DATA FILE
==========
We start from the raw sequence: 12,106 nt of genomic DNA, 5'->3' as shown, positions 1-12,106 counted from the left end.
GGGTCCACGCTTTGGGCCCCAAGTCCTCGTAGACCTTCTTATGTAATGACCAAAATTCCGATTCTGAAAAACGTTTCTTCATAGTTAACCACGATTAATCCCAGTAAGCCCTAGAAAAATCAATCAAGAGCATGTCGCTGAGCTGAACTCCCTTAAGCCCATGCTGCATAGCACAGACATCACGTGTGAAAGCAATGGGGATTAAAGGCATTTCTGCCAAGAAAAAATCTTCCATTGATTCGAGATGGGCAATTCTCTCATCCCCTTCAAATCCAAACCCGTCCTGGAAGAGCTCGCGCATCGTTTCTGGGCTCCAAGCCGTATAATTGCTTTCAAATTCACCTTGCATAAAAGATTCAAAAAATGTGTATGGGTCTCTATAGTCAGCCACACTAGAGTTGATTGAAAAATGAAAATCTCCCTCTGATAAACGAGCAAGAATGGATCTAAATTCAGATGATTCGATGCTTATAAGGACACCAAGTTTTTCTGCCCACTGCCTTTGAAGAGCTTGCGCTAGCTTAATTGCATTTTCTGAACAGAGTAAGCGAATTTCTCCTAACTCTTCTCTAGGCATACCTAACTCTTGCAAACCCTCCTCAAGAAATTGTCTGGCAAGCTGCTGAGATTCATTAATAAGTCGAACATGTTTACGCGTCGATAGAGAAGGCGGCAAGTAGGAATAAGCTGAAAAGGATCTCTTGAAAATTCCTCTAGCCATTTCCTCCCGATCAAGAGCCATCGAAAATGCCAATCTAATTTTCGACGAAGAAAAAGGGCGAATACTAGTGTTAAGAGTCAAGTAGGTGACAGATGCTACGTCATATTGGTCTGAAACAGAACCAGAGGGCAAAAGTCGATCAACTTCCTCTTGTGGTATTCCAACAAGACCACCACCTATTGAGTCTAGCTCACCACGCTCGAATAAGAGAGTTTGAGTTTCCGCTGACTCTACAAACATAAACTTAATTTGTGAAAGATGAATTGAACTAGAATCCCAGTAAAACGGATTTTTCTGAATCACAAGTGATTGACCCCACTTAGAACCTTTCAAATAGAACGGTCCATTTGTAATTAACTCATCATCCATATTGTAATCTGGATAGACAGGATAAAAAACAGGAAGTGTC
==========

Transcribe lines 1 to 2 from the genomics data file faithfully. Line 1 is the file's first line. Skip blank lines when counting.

We start from the raw sequence: 12,106 nt of genomic DNA, 5'->3' as shown, positions 1-12,106 counted from the left end.
GGGTCCACGCTTTGGGCCCCAAGTCCTCGTAGACCTTCTTATGTAATGACCAAAATTCCGATTCTGAAAAACGTTTCTTCATAGTTAACCACGATTAATCCCAGTAAGCCCTAGAAAAATCAATCAAGAGCATGTCGCTGAGCTGAACTCCCTTAAGCCCATGCTGCATAGCACAGACATCACGTGTGAAAGCAATGGGGATTAAAGGCATTTCTGCCAAGAAAAAATCTTCCATTGATTCGAGATGGGCAATTCTCTCATCCCCTTCAAATCCAAACCCGTCCTGGAAGAGCTCGCGCATCGTTTCTGGGCTCCAAGCCGTATAATTGCTTTCAAATTCACCTTGCATAAAAGATTCAAAAAATGTGTATGGGTCTCTATAGTCAGCCACACTAGAGTTGATTGAAAAATGAAAATCTCCCTCTGATAAACGAGCAAGAATGGATCTAAATTCAGATGATTCGATGCTTATAAGGACACCAAGTTTTTCTGCCCACTGCCTTTGAAGAGCTTGCGCTAGCTTAATTGCATTTTCTGAACAGAGTAAGCGAATTTCTCCTAACTCTTCTCTAGGCATACCTAACTCTTGCAAACCCTCCTCAAGAAATTGTCTGGCAAGCTGCTGAGATTCATTAATAAGTCGAACATGTTTACGCGTCGATAGAGAAGGCGGCAAGTAGGAATAAGCTGAAAAGGATCTCTTGAAAATTCCTCTAGCCATTTCCTCCCGATCAAGAGCCATCGAAAATGCCAATCTAATTTTCGACGAAGAAAAAGGGCGAATACTAGTGTTAAGAGTCAAGTAGGTGACAGATGCTACGTCATATTGGTCTGAAACAGAACCAGAGGGCAAAAGTCGATCAACTTCCTCTTGTGGTATTCCAACAAGACCACCACCTATTGAGTCTAGCTCACCACGCTCGAATAAGAGAGTTTGAGTTTCCGCTGACTCTACAAACATAAACTTAATTTGTGAAAGATGAATTGAACTAGAATCCCAGTAAAACGGATTTTTCTGAATCACAAGTGATTGACCCCACTTAGAACCTTTCAAATAGAACGGTCCATTTGTAATTAACTCATCATCCATATTGTAATCTGGATAGACAGGATAAAAAACAGGAAGTGTC